Success for Derry St. Columb’s College pupil Séan McLaughlin in BBC Creative Writing competition

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Séan McLaughlin, a Year 12 pupil at St. Columb’s College, has caused a buzz lately with the exceptional standard of his creative writing and ‘command of language’, which has earned him praise from some of the country’s most successful authors.

Two Minute Tales is an annual creative writing competition run by the BBC in which children in three aged categories (5-8, 9-12 and 13-16) enter an original story, no longer than 300 words, inspired by a theme.

2022’s theme was ‘A Winter’s Adventure’ and despite over a mammoth 1,400 entries Séan’s story, entitled ‘Winter’s Cold Bite’, certainly bit into the hearts of the judges as he was awarded runner up in the competition.

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The judges, which included an award-winning illustrator, a former Children’s Writing Fellow for Northern Ireland and Carnegie Medal nominated author, and BBC National Short Story Award winner, were ‘extremely impressed’ by McLaughlin’s ‘command of language and the lyrical quality of the writing.’

St. Columb’s College pupil Séan McLaughlin.St. Columb’s College pupil Séan McLaughlin.
St. Columb’s College pupil Séan McLaughlin.

Sean’s story, which told of a young boy positioning himself in an idyllic paradisal forest eagerly awaiting the first forays of snow, was brought to life by award-winning actor Michael Patrick on the Lynette Fay Show on Wednesday, December 21 2022.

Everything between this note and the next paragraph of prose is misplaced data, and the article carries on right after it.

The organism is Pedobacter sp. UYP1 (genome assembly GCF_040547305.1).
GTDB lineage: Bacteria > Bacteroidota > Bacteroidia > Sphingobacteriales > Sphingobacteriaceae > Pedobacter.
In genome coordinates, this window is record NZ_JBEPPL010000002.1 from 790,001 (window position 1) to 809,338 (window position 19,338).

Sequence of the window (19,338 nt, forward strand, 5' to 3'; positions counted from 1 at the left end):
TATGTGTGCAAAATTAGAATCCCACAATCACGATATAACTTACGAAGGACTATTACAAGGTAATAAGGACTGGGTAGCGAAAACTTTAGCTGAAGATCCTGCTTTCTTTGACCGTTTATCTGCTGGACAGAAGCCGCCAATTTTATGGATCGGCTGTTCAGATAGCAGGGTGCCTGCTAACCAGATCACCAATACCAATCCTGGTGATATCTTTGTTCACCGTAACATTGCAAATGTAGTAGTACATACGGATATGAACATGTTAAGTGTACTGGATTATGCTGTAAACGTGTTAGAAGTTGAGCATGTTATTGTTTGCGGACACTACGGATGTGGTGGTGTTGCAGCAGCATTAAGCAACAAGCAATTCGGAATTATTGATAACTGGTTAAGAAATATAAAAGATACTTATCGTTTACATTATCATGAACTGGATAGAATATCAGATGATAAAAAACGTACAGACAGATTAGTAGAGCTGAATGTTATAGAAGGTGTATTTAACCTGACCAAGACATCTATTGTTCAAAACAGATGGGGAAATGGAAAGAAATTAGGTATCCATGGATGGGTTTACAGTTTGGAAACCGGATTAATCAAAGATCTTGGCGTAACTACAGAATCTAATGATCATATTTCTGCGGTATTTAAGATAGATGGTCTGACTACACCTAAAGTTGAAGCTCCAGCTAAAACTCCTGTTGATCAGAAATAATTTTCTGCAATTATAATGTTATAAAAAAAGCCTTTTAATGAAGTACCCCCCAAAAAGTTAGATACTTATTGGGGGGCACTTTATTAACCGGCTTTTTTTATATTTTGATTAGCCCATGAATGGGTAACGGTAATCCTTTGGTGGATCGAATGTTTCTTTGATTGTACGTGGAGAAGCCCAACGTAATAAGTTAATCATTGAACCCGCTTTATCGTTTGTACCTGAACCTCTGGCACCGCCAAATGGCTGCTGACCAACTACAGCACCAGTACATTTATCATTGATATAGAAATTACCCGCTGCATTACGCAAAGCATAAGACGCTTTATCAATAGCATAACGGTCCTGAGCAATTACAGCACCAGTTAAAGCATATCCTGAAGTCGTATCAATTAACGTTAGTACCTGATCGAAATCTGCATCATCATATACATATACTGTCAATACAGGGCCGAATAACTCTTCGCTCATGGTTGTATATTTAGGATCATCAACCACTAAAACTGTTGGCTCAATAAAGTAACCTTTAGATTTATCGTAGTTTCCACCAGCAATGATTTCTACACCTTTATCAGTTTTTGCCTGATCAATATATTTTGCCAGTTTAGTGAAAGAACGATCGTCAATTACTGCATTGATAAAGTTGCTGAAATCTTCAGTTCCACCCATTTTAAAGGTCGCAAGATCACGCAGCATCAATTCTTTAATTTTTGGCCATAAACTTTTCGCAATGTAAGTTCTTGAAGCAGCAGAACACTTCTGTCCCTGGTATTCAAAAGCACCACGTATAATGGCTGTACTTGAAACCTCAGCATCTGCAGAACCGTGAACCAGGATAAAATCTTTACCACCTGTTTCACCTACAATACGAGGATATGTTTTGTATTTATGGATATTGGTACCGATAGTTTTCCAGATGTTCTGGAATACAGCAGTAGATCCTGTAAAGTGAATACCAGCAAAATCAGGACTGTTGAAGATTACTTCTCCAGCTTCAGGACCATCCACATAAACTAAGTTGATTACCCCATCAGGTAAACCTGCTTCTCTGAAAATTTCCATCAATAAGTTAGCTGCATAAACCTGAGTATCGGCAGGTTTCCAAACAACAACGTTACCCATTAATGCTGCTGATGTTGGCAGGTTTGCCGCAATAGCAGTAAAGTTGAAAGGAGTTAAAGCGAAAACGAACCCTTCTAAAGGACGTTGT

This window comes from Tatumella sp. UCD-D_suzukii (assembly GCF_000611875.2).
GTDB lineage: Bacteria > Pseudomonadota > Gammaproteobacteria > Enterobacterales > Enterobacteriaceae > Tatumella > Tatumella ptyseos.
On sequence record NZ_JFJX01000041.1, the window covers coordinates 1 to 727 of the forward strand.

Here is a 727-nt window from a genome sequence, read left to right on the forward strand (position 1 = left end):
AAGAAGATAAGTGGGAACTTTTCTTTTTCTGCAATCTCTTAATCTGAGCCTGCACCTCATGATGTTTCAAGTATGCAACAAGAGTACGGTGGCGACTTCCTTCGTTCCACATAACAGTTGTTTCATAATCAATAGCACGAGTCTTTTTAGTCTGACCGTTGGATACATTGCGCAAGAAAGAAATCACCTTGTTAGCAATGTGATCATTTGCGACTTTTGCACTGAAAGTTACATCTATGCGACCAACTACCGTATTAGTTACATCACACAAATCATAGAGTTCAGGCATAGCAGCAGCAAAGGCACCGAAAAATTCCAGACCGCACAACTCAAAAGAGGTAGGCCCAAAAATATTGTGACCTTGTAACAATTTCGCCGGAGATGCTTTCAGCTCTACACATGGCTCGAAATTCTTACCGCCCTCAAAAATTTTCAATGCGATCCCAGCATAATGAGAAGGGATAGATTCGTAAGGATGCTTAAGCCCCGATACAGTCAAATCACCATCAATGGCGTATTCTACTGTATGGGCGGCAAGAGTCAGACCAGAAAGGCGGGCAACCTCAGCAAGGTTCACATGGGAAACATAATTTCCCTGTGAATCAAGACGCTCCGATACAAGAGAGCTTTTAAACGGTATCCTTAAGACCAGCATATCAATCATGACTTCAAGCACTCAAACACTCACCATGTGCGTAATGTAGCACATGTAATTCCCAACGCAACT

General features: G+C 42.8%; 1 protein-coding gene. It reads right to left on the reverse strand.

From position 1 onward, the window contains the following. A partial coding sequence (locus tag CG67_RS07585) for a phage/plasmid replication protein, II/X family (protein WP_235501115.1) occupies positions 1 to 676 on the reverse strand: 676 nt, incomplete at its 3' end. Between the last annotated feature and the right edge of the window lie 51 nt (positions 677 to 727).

In addition to a certificate of commendation and congratulation, Séan received a framed illustration of a scene from his story.

Sean’s story, in text and a recording of the reading that aired on BBC Radio Ulster, can be

Additionally, Séan’s story is below:

Winter’s Cold Bite by Séan McLaughlin

The pine forest’s sloping, brown floor was blanketed thickly in frost-hardened needles; prickly, whiteish in the wintery conditions.

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The branches of the glimmering pine trees swayed silently, now dark grey-green in the frost, in an equally silent wind.

Only a faint and far-off whistle carried through the air.

An owl hooted sharply somewhere high in the metropolis of trees, near the blueish star-flecked night sky, which hosted a faint yellow-white moon, casting white light onto the woodland.

Scarcely anything moved as the celestial body loomed high above the tranquil setting.

Below a sprawling pine was a small stream running cold… gushing, diverted often by rocks which shone wet and slick. The stream in some places was frothy as it flowed, and it was white, like the snow that was looming in the unpredictable time ahead – for winter had yet to take full sway in this bleak and presumably desolate land.

But it wasn’t wholly empty.

On a large rock by the stream sat a boy.

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He was bundled up in many furs – a large coat, thick breeches, sturdy boots, and toughened gloves.

His breath was misty, face pale as the snow that he hoped and wished for, eyes as blue as ice, hair as black as the wolves that roamed.

He hummed softly, lips upwards in a half-contented smile, turning over a small marble stone in his gloved hands that was grey, streaked with white. He had been there many days, hoping for his beloved snow, and now, finally, had his wish.

He halted his humming as the first flecks of white flurried elegantly through the air, and his lips formed a full smile.

The magical whiteness enclosed the land, blanketing it in winter’s cold bite.

The boy, happy now, viewed his land becoming beautiful once again.

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